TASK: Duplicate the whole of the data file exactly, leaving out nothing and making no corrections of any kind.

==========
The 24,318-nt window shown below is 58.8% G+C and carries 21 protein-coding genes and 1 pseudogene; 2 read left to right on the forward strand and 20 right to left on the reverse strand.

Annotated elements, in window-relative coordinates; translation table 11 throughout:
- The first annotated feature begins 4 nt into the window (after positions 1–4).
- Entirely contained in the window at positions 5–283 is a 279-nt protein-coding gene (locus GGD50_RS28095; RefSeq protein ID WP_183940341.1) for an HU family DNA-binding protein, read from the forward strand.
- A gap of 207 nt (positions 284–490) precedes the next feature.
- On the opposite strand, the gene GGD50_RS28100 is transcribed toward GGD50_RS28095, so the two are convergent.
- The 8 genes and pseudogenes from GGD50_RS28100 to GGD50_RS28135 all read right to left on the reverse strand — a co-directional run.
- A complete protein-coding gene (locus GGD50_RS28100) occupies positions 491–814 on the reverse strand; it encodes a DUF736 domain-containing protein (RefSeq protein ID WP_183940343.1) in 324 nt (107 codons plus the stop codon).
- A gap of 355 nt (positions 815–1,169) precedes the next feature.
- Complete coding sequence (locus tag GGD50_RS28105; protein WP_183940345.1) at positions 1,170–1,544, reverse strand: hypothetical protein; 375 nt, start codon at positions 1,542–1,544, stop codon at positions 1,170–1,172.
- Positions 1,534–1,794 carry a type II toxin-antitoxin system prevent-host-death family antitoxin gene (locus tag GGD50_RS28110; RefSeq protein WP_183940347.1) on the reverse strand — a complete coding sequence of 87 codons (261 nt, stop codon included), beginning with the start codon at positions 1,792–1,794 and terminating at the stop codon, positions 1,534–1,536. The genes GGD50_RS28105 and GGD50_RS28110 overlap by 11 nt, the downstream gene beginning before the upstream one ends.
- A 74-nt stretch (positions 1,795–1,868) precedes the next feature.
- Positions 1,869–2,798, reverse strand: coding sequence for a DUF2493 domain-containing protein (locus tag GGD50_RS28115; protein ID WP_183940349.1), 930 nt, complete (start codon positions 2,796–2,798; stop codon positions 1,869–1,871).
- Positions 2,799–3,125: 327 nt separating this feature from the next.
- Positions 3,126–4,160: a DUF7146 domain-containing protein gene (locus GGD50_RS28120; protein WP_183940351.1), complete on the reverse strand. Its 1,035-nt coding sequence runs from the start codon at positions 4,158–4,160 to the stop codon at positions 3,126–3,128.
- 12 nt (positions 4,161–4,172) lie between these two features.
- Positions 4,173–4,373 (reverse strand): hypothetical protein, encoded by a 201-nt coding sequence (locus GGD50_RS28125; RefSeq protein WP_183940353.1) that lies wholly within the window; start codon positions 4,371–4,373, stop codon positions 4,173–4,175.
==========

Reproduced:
The 24,318-nt window shown below is 58.8% G+C and carries 21 protein-coding genes and 1 pseudogene; 2 read left to right on the forward strand and 20 right to left on the reverse strand.

Annotated elements, in window-relative coordinates; translation table 11 throughout:
- The first annotated feature begins 4 nt into the window (after positions 1–4).
- Entirely contained in the window at positions 5–283 is a 279-nt protein-coding gene (locus GGD50_RS28095; RefSeq protein ID WP_183940341.1) for an HU family DNA-binding protein, read from the forward strand.
- A gap of 207 nt (positions 284–490) precedes the next feature.
- On the opposite strand, the gene GGD50_RS28100 is transcribed toward GGD50_RS28095, so the two are convergent.
- The 8 genes and pseudogenes from GGD50_RS28100 to GGD50_RS28135 all read right to left on the reverse strand — a co-directional run.
- A complete protein-coding gene (locus GGD50_RS28100) occupies positions 491–814 on the reverse strand; it encodes a DUF736 domain-containing protein (RefSeq protein ID WP_183940343.1) in 324 nt (107 codons plus the stop codon).
- A gap of 355 nt (positions 815–1,169) precedes the next feature.
- Complete coding sequence (locus tag GGD50_RS28105; protein WP_183940345.1) at positions 1,170–1,544, reverse strand: hypothetical protein; 375 nt, start codon at positions 1,542–1,544, stop codon at positions 1,170–1,172.
- Positions 1,534–1,794 carry a type II toxin-antitoxin system prevent-host-death family antitoxin gene (locus tag GGD50_RS28110; RefSeq protein WP_183940347.1) on the reverse strand — a complete coding sequence of 87 codons (261 nt, stop codon included), beginning with the start codon at positions 1,792–1,794 and terminating at the stop codon, positions 1,534–1,536. The genes GGD50_RS28105 and GGD50_RS28110 overlap by 11 nt, the downstream gene beginning before the upstream one ends.
- A 74-nt stretch (positions 1,795–1,868) precedes the next feature.
- Positions 1,869–2,798, reverse strand: coding sequence for a DUF2493 domain-containing protein (locus tag GGD50_RS28115; protein ID WP_183940349.1), 930 nt, complete (start codon positions 2,796–2,798; stop codon positions 1,869–1,871).
- Positions 2,799–3,125: 327 nt separating this feature from the next.
- Positions 3,126–4,160: a DUF7146 domain-containing protein gene (locus GGD50_RS28120; protein WP_183940351.1), complete on the reverse strand. Its 1,035-nt coding sequence runs from the start codon at positions 4,158–4,160 to the stop codon at positions 3,126–3,128.
- 12 nt (positions 4,161–4,172) lie between these two features.
- Positions 4,173–4,373 (reverse strand): hypothetical protein, encoded by a 201-nt coding sequence (locus GGD50_RS28125; RefSeq protein WP_183940353.1) that lies wholly within the window; start codon positions 4,371–4,373, stop codon positions 4,173–4,175.